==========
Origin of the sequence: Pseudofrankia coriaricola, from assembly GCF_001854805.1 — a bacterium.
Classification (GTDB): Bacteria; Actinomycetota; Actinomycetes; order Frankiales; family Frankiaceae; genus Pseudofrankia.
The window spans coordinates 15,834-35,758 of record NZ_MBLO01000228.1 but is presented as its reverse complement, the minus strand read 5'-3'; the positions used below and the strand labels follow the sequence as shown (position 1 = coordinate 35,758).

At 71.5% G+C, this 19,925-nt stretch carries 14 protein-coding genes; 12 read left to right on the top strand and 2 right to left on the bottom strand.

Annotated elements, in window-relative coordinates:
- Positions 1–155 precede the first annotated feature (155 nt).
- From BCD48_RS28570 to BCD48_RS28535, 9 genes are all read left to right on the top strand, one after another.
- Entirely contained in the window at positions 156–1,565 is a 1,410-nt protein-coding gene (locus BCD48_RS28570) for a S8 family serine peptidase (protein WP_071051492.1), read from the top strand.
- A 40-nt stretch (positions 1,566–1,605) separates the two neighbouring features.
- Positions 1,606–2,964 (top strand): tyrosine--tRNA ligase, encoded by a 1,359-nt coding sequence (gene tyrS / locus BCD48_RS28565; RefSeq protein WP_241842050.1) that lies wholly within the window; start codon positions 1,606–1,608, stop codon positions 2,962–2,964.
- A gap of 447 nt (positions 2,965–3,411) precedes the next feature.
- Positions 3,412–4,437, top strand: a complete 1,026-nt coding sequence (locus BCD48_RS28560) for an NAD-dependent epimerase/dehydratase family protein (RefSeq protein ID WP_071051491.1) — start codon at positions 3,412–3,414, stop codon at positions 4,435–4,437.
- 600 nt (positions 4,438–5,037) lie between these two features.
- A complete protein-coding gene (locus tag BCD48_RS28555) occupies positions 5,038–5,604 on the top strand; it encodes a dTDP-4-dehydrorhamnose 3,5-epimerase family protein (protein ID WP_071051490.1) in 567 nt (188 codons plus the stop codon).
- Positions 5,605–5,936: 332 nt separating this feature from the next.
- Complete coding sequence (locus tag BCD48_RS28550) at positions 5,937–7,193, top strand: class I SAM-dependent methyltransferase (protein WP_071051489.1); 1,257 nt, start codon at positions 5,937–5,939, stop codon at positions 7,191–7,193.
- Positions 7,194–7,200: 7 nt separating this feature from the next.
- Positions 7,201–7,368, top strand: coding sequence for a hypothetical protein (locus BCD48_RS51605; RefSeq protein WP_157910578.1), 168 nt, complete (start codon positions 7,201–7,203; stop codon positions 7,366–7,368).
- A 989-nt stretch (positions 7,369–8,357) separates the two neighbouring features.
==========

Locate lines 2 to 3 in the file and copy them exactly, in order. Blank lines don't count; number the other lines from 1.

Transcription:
Classification (GTDB): Bacteria; Actinomycetota; Actinomycetes; order Frankiales; family Frankiaceae; genus Pseudofrankia.
The window spans coordinates 15,834-35,758 of record NZ_MBLO01000228.1 but is presented as its reverse complement, the minus strand read 5'-3'; the positions used below and the strand labels follow the sequence as shown (position 1 = coordinate 35,758).